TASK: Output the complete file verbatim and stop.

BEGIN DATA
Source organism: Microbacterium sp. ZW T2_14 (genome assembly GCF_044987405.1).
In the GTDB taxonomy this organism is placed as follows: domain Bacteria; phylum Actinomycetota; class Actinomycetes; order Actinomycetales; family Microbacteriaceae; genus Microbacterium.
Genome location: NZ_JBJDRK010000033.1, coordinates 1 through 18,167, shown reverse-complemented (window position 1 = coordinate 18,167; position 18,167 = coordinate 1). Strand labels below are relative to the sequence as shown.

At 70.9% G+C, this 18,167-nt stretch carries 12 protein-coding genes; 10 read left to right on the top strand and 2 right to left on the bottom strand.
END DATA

Source organism: Microbacterium sp. ZW T2_14 (genome assembly GCF_044987405.1).
In the GTDB taxonomy this organism is placed as follows: domain Bacteria; phylum Actinomycetota; class Actinomycetes; order Actinomycetales; family Microbacteriaceae; genus Microbacterium.
Genome location: NZ_JBJDRK010000033.1, coordinates 1 through 18,167, shown reverse-complemented (window position 1 = coordinate 18,167; position 18,167 = coordinate 1). Strand labels below are relative to the sequence as shown.

At 70.9% G+C, this 18,167-nt stretch carries 12 protein-coding genes; 10 read left to right on the top strand and 2 right to left on the bottom strand.